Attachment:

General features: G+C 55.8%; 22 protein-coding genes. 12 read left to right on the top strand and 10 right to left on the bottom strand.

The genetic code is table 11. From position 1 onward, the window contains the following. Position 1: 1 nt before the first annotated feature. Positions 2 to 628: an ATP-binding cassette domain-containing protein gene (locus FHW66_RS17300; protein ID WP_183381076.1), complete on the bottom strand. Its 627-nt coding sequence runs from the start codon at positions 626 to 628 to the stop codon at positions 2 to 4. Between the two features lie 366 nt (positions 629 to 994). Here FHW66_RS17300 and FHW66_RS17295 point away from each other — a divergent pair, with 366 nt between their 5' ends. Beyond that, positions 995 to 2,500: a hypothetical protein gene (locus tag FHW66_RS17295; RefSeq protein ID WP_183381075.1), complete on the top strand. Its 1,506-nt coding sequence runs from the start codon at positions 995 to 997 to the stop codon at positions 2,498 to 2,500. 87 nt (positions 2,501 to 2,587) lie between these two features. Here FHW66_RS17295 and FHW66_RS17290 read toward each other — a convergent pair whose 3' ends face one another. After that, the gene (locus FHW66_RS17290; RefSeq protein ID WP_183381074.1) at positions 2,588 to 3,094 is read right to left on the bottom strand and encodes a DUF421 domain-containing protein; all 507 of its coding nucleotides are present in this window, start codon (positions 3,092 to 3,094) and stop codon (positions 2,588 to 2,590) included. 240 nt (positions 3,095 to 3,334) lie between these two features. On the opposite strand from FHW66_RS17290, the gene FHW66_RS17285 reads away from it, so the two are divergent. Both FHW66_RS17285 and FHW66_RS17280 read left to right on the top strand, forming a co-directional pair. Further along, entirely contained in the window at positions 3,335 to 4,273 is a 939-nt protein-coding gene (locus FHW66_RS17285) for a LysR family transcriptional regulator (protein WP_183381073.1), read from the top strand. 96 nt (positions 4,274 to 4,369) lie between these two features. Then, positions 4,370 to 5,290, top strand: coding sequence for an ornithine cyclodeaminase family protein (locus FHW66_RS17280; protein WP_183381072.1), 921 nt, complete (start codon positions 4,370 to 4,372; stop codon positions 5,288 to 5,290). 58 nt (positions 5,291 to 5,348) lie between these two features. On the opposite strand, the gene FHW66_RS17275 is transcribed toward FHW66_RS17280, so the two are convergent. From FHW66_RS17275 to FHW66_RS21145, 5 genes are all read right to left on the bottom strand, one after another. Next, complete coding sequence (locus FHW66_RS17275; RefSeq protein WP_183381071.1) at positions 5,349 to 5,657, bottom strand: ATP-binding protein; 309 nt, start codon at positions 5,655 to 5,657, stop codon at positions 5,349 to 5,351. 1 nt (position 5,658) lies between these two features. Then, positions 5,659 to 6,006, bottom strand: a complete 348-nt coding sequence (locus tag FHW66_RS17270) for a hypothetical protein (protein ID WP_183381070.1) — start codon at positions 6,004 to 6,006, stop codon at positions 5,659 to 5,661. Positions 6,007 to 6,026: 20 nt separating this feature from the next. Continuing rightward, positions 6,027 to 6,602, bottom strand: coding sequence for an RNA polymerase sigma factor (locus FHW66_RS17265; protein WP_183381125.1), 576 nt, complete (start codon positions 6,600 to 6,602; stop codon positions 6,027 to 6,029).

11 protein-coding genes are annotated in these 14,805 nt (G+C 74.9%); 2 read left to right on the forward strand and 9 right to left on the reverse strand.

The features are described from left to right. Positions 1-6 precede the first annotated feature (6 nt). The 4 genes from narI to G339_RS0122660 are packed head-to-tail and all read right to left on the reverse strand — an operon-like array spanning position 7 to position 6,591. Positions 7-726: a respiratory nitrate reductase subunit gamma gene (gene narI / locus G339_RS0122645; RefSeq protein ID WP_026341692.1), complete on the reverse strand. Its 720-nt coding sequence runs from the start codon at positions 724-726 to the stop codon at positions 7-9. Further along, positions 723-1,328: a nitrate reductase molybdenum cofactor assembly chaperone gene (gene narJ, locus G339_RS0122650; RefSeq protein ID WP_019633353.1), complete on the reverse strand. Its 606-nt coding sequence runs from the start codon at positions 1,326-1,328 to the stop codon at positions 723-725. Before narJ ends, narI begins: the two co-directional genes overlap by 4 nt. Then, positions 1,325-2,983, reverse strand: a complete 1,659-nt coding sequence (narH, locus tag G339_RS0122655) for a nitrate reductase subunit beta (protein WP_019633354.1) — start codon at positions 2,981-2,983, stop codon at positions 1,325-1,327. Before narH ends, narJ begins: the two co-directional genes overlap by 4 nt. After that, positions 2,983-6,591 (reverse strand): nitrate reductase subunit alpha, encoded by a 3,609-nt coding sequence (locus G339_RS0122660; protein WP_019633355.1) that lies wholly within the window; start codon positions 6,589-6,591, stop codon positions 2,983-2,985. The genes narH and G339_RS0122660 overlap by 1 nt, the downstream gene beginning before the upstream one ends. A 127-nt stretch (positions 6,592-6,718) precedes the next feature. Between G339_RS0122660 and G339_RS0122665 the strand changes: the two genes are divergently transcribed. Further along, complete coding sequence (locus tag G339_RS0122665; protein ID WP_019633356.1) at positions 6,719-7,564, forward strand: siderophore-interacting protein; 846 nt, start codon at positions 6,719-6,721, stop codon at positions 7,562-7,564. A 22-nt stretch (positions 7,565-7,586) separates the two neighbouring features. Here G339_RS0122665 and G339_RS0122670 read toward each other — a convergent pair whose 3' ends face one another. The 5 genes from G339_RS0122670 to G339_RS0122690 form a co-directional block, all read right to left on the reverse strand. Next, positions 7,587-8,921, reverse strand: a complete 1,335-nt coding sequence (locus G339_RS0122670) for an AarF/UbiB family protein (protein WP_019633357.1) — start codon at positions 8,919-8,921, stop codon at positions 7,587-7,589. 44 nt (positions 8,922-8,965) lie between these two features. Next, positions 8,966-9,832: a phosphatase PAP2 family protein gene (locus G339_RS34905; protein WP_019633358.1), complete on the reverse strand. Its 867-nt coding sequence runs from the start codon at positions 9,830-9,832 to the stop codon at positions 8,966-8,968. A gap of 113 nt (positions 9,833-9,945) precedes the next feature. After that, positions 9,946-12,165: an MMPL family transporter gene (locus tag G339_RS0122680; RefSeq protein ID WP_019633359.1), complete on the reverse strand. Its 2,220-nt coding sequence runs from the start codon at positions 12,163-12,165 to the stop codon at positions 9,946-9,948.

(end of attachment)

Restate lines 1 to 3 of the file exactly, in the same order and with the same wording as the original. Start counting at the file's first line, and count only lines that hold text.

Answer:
General features: G+C 55.8%; 22 protein-coding genes. 12 read left to right on the top strand and 10 right to left on the bottom strand.

The genetic code is table 11. From position 1 onward, the window contains the following. Position 1: 1 nt before the first annotated feature. Positions 2 to 628: an ATP-binding cassette domain-containing protein gene (locus FHW66_RS17300; protein ID WP_183381076.1), complete on the bottom strand. Its 627-nt coding sequence runs from the start codon at positions 626 to 628 to the stop codon at positions 2 to 4. Between the two features lie 366 nt (positions 629 to 994). Here FHW66_RS17300 and FHW66_RS17295 point away from each other — a divergent pair, with 366 nt between their 5' ends. Beyond that, positions 995 to 2,500: a hypothetical protein gene (locus tag FHW66_RS17295; RefSeq protein ID WP_183381075.1), complete on the top strand. Its 1,506-nt coding sequence runs from the start codon at positions 995 to 997 to the stop codon at positions 2,498 to 2,500. 87 nt (positions 2,501 to 2,587) lie between these two features. Here FHW66_RS17295 and FHW66_RS17290 read toward each other — a convergent pair whose 3' ends face one another. After that, the gene (locus FHW66_RS17290; RefSeq protein ID WP_183381074.1) at positions 2,588 to 3,094 is read right to left on the bottom strand and encodes a DUF421 domain-containing protein; all 507 of its coding nucleotides are present in this window, start codon (positions 3,092 to 3,094) and stop codon (positions 2,588 to 2,590) included. 240 nt (positions 3,095 to 3,334) lie between these two features. On the opposite strand from FHW66_RS17290, the gene FHW66_RS17285 reads away from it, so the two are divergent. Both FHW66_RS17285 and FHW66_RS17280 read left to right on the top strand, forming a co-directional pair. Further along, entirely contained in the window at positions 3,335 to 4,273 is a 939-nt protein-coding gene (locus FHW66_RS17285) for a LysR family transcriptional regulator (protein WP_183381073.1), read from the top strand. 96 nt (positions 4,274 to 4,369) lie between these two features. Then, positions 4,370 to 5,290, top strand: coding sequence for an ornithine cyclodeaminase family protein (locus FHW66_RS17280; protein WP_183381072.1), 921 nt, complete (start codon positions 4,370 to 4,372; stop codon positions 5,288 to 5,290). 58 nt (positions 5,291 to 5,348) lie between these two features. On the opposite strand, the gene FHW66_RS17275 is transcribed toward FHW66_RS17280, so the two are convergent. From FHW66_RS17275 to FHW66_RS21145, 5 genes are all read right to left on the bottom strand, one after another. Next, complete coding sequence (locus FHW66_RS17275; RefSeq protein WP_183381071.1) at positions 5,349 to 5,657, bottom strand: ATP-binding protein; 309 nt, start codon at positions 5,655 to 5,657, stop codon at positions 5,349 to 5,351. 1 nt (position 5,658) lies between these two features. Then, positions 5,659 to 6,006, bottom strand: a complete 348-nt coding sequence (locus tag FHW66_RS17270) for a hypothetical protein (protein ID WP_183381070.1) — start codon at positions 6,004 to 6,006, stop codon at positions 5,659 to 5,661. Positions 6,007 to 6,026: 20 nt separating this feature from the next. Continuing rightward, positions 6,027 to 6,602, bottom strand: coding sequence for an RNA polymerase sigma factor (locus FHW66_RS17265; protein WP_183381125.1), 576 nt, complete (start codon positions 6,600 to 6,602; stop codon positions 6,027 to 6,029).

11 protein-coding genes are annotated in these 14,805 nt (G+C 74.9%); 2 read left to right on the forward strand and 9 right to left on the reverse strand.